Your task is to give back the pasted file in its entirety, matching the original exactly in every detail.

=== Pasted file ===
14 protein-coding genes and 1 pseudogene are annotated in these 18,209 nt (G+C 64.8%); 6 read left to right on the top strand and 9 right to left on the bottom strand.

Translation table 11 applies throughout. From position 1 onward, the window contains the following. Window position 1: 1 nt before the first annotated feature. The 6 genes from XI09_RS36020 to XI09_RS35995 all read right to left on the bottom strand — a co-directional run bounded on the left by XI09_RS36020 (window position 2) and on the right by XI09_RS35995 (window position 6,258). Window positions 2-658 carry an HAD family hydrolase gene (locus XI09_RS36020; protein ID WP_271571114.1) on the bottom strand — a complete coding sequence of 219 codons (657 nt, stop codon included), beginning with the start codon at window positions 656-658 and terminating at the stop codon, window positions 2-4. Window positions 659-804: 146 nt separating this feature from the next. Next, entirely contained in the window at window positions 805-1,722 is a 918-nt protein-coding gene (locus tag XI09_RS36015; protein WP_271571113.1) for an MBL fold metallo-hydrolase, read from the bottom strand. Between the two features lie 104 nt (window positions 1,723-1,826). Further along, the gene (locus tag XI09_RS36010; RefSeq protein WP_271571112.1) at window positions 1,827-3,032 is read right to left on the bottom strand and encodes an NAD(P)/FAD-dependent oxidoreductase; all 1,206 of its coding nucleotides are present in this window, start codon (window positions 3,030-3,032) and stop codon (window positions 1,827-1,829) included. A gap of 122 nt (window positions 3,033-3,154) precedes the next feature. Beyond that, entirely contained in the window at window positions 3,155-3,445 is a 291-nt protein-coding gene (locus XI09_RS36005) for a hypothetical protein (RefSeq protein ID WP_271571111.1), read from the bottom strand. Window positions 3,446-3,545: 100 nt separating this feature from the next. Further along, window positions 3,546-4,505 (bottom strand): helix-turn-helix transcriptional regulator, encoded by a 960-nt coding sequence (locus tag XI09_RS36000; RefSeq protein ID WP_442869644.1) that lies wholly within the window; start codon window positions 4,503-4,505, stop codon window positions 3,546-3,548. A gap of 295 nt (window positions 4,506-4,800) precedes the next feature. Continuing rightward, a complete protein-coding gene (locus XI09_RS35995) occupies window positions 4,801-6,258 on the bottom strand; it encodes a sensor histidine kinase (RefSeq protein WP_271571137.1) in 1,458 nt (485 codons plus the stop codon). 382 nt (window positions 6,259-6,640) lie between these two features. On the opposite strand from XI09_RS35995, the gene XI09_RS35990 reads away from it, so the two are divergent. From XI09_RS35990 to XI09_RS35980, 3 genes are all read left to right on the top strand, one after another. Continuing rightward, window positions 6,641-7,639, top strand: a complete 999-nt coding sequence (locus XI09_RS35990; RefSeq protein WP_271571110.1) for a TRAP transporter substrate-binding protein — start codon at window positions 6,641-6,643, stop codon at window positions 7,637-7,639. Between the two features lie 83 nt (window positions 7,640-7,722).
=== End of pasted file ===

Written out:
14 protein-coding genes and 1 pseudogene are annotated in these 18,209 nt (G+C 64.8%); 6 read left to right on the top strand and 9 right to left on the bottom strand.

Translation table 11 applies throughout. From position 1 onward, the window contains the following. Window position 1: 1 nt before the first annotated feature. The 6 genes from XI09_RS36020 to XI09_RS35995 all read right to left on the bottom strand — a co-directional run bounded on the left by XI09_RS36020 (window position 2) and on the right by XI09_RS35995 (window position 6,258). Window positions 2-658 carry an HAD family hydrolase gene (locus XI09_RS36020; protein ID WP_271571114.1) on the bottom strand — a complete coding sequence of 219 codons (657 nt, stop codon included), beginning with the start codon at window positions 656-658 and terminating at the stop codon, window positions 2-4. Window positions 659-804: 146 nt separating this feature from the next. Next, entirely contained in the window at window positions 805-1,722 is a 918-nt protein-coding gene (locus tag XI09_RS36015; protein WP_271571113.1) for an MBL fold metallo-hydrolase, read from the bottom strand. Between the two features lie 104 nt (window positions 1,723-1,826). Further along, the gene (locus tag XI09_RS36010; RefSeq protein WP_271571112.1) at window positions 1,827-3,032 is read right to left on the bottom strand and encodes an NAD(P)/FAD-dependent oxidoreductase; all 1,206 of its coding nucleotides are present in this window, start codon (window positions 3,030-3,032) and stop codon (window positions 1,827-1,829) included. A gap of 122 nt (window positions 3,033-3,154) precedes the next feature. Beyond that, entirely contained in the window at window positions 3,155-3,445 is a 291-nt protein-coding gene (locus XI09_RS36005) for a hypothetical protein (RefSeq protein ID WP_271571111.1), read from the bottom strand. Window positions 3,446-3,545: 100 nt separating this feature from the next. Further along, window positions 3,546-4,505 (bottom strand): helix-turn-helix transcriptional regulator, encoded by a 960-nt coding sequence (locus tag XI09_RS36000; RefSeq protein ID WP_442869644.1) that lies wholly within the window; start codon window positions 4,503-4,505, stop codon window positions 3,546-3,548. A gap of 295 nt (window positions 4,506-4,800) precedes the next feature. Continuing rightward, a complete protein-coding gene (locus XI09_RS35995) occupies window positions 4,801-6,258 on the bottom strand; it encodes a sensor histidine kinase (RefSeq protein WP_271571137.1) in 1,458 nt (485 codons plus the stop codon). 382 nt (window positions 6,259-6,640) lie between these two features. On the opposite strand from XI09_RS35995, the gene XI09_RS35990 reads away from it, so the two are divergent. From XI09_RS35990 to XI09_RS35980, 3 genes are all read left to right on the top strand, one after another. Continuing rightward, window positions 6,641-7,639, top strand: a complete 999-nt coding sequence (locus XI09_RS35990; RefSeq protein WP_271571110.1) for a TRAP transporter substrate-binding protein — start codon at window positions 6,641-6,643, stop codon at window positions 7,637-7,639. Between the two features lie 83 nt (window positions 7,640-7,722).